Café Soleil, the popular and quirky eatery in downtown Sacramento’s Cesar Chavez Plaza, is closing.
Yesenia Ix, whose parents began operating the small cafe more than two decades ago, said the business could shut down as early as Friday and will certainly close by the end of this month. She said business has been hurt in recent years by an increase in events and renovation projects at Cesar Chavez Plaza.
“It’s been a battle,” Ix said Wednesday, sitting at a small table inside the cafe. “I feel like it’s time to move on.”
Jorge and Nicole Ix moved to Sacramento from San Francisco to open Café Soleil in 1993. The friendly little restaurant quickly became popular with downtown workers, who dined on the cafe’s scones, French dip sandwiches and fish tacos on park benches and at tables under Cesar Chavez Plaza’s trees.
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Nicole Ix died last year after a 14-month battle with cancer. Her diagnosis had led to an outpouring of support by the shop’s loyal customers, who raised money to help the family.
Yesenia Ix said changes to Cesar Chavez Plaza have made it difficult for the cafe to remain open.
The city has spent millions of dollars renovating the park in recent years. The work disrupted business at Café Soleil, as fences surrounded much of the park, Ix said.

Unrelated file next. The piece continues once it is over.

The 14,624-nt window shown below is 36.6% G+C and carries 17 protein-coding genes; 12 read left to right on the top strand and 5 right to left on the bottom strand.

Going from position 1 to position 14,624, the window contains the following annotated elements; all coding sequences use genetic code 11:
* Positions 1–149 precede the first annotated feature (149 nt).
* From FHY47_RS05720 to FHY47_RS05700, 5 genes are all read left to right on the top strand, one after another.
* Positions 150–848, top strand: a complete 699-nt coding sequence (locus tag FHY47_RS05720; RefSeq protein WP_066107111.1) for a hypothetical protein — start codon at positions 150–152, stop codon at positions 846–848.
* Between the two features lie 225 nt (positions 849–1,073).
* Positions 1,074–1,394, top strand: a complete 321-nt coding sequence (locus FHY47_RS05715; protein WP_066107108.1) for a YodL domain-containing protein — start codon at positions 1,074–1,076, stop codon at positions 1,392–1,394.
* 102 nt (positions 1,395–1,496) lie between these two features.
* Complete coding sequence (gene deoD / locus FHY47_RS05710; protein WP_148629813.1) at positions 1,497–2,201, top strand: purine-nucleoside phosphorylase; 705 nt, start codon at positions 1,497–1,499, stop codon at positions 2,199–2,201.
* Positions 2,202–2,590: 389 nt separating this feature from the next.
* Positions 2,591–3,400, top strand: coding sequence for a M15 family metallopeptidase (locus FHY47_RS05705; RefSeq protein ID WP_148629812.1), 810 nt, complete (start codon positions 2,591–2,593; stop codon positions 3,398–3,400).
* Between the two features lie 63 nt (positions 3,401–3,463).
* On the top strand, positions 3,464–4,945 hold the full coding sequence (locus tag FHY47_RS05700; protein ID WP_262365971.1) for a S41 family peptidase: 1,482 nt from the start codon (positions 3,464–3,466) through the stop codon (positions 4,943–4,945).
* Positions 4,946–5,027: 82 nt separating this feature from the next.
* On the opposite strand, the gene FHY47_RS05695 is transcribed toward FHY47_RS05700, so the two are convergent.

“People turn away whenever they see a fence,” Ix said.
A weekly farmers market in the park was also expanded and has steadily grown in popularity. Ix said market days were once among the busiest for the cafe, but that an increase in the number of vendors at the market serving meals has hurt her business the past two years.
Michael Ault, executive director of the Downtown Sacramento Partnership, said “an increase in competition in the park has clearly impacted (the cafe).”
“I think the Ix family over the years has done a very good job of managing and building the business,” Ault said. “Clearly that park has gone through an evolution of hosting a lot more events and a series of modifications to make it more of a destination.”
Ix acknowledged her family owes the city back rent of about $21,000, but said the business has paid its bills on time this year. She also said her family reached agreements to sell the cafe to two different buyers, but that the city of Sacramento rejected both deals. The city is the cafe’s landlord.
Jim Combs, the director of the city’s parks department, said neither of the potential buyers had the financing needed to operate the cafe.
Combs said the city has worked with Café Soleil to help it stay afloat. He said the city slashed the restaurant’s rent twice, eventually cutting the rate from $2,800 a month to $1,400 a month.
“They’re a much-loved family, their food is really great and a lot of people love their place,” Combs said. “That’s why we’ve tried to work with them.”
Call The Bee’s Ryan Lillis, (916) 321-1085. Read his City Beat blog at www.sacbee.com/citybeat.